Health officials warn of vaping disease, death

By LEANN BURKE
lburke@dcherald.com

The Dubois County Health Department is urging people to take caution in their use of e-cigarettes after the Indiana State Department of Health confirmed the first death of an Indiana resident due to severe lung injury who reported vaping.

The death comes amid a nationwide investigation into cases of severe pulmonary disease and deaths related to e-cigarette use, vaping or dabbing — which is vaping marijuana oils, extracts or concentrates. In Indiana, the ISDH is investigating 30 cases with patients ranging in age from 16 to 65, with 63% being male, according to a press release from the Dubois County Health Department.

One of those cases resulted in a death, and is the third vaping-related death reported nationwide. The ISDH is working with the Centers for Disease Control and Prevention, the Food and Drug Administration and other states responding to reports of similar cases.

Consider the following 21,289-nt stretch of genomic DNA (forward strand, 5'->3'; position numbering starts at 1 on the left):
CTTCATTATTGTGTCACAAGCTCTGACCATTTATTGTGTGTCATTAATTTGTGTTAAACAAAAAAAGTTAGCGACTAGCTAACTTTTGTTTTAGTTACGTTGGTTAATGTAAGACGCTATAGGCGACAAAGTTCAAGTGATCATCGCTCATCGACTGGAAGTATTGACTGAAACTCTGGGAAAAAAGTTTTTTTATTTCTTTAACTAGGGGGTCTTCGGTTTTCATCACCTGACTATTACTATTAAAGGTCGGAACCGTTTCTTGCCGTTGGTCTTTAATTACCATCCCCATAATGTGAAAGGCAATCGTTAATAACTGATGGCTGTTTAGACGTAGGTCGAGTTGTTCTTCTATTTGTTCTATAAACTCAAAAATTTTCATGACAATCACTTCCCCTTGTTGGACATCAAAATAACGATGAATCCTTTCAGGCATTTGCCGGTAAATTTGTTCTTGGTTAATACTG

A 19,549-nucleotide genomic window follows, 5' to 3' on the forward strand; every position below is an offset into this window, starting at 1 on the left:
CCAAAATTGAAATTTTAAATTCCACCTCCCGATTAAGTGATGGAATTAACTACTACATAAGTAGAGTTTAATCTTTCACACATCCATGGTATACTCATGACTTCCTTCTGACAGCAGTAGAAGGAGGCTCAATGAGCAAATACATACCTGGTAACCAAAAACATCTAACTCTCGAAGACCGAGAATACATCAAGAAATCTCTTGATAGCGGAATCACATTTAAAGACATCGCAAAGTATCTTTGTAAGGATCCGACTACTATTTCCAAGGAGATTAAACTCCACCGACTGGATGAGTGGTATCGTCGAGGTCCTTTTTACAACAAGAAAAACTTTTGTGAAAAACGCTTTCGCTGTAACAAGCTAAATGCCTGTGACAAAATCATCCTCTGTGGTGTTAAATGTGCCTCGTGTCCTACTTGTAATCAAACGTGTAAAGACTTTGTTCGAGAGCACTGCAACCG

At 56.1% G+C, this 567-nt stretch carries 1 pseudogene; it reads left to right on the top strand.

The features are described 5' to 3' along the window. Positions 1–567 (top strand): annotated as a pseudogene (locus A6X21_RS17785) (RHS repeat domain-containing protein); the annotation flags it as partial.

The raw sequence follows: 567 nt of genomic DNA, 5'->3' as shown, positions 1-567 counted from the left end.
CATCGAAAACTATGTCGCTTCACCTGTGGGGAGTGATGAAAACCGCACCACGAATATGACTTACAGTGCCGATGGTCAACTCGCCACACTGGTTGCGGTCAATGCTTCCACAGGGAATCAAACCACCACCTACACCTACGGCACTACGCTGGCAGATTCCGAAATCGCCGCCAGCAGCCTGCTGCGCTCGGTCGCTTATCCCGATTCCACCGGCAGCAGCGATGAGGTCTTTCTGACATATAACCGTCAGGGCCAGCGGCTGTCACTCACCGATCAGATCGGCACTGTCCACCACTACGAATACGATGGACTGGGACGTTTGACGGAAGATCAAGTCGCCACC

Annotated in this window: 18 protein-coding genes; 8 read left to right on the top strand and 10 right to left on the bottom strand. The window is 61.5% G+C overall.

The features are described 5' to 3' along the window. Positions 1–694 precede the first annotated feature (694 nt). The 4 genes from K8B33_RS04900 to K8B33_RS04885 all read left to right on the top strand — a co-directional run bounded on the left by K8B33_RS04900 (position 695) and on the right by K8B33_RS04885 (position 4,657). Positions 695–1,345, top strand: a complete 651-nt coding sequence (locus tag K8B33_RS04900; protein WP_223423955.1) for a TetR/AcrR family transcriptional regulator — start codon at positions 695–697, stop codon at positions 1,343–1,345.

“Think before you vape or use any type of e-cigarette, especially because of the investigations going on,” said Jo Ann Spaulding, administrative director at the Dubois County Health Department.

Reported symptoms include cough, shortness of breath and chest pain, as well as gastrointestinal issues such as vomiting or diarrhea. Some cases also reported fatigue, fever or weight loss. Anyone who experiences these symptoms and has vaped in the past 90 days is encouraged to seek medical care.

The investigations into the cases have not yet identified a single substance or product linking all cases, the press release said. However, the investigation has found that a pulmonary infection does not seem to be the cause since antibiotics alone generally have not improved symptoms.

Spaulding said the investigation began in August and is still ongoing. Until the investigation concludes, she encourages all e-cigarette users to be aware of developments in the investigation and to make informed decisions about vaping.

She said that while a few years ago vaping was being advertised as a safer alternative to smoking, that may not be the case.

“Anytime you’re ingesting or inhaling something, there’s a risk,” Spaulding said.




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